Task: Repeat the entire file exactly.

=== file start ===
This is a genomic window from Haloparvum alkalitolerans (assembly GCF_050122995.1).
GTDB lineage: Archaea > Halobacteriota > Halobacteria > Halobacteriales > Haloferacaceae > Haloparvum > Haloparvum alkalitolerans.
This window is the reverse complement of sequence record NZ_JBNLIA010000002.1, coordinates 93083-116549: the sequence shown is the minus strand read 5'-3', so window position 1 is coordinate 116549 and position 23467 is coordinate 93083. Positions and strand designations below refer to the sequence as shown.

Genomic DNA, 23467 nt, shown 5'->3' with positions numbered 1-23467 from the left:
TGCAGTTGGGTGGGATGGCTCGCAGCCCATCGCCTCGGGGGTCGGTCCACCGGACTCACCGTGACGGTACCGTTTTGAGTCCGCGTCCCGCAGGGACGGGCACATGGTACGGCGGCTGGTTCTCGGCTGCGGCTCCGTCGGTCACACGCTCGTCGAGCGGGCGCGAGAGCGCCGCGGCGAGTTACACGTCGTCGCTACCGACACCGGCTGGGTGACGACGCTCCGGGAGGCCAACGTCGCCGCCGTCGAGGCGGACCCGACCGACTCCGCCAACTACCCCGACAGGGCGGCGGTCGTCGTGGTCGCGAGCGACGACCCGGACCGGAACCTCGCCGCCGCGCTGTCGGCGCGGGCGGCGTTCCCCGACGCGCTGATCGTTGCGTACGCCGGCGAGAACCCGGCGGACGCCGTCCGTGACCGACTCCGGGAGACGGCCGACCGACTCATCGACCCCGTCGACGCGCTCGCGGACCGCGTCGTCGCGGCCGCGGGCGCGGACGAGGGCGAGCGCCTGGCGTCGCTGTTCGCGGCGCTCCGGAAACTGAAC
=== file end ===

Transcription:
This is a genomic window from Haloparvum alkalitolerans (assembly GCF_050122995.1).
GTDB lineage: Archaea > Halobacteriota > Halobacteria > Halobacteriales > Haloferacaceae > Haloparvum > Haloparvum alkalitolerans.
This window is the reverse complement of sequence record NZ_JBNLIA010000002.1, coordinates 93083-116549: the sequence shown is the minus strand read 5'-3', so window position 1 is coordinate 116549 and position 23467 is coordinate 93083. Positions and strand designations below refer to the sequence as shown.

Genomic DNA, 23467 nt, shown 5'->3' with positions numbered 1-23467 from the left:
TGCAGTTGGGTGGGATGGCTCGCAGCCCATCGCCTCGGGGGTCGGTCCACCGGACTCACCGTGACGGTACCGTTTTGAGTCCGCGTCCCGCAGGGACGGGCACATGGTACGGCGGCTGGTTCTCGGCTGCGGCTCCGTCGGTCACACGCTCGTCGAGCGGGCGCGAGAGCGCCGCGGCGAGTTACACGTCGTCGCTACCGACACCGGCTGGGTGACGACGCTCCGGGAGGCCAACGTCGCCGCCGTCGAGGCGGACCCGACCGACTCCGCCAACTACCCCGACAGGGCGGCGGTCGTCGTGGTCGCGAGCGACGACCCGGACCGGAACCTCGCCGCCGCGCTGTCGGCGCGGGCGGCGTTCCCCGACGCGCTGATCGTTGCGTACGCCGGCGAGAACCCGGCGGACGCCGTCCGTGACCGACTCCGGGAGACGGCCGACCGACTCATCGACCCCGTCGACGCGCTCGCGGACCGCGTCGTCGCGGCCGCGGGCGCGGACGAGGGCGAGCGCCTGGCGTCGCTGTTCGCGGCGCTCCGGAAACTGAAC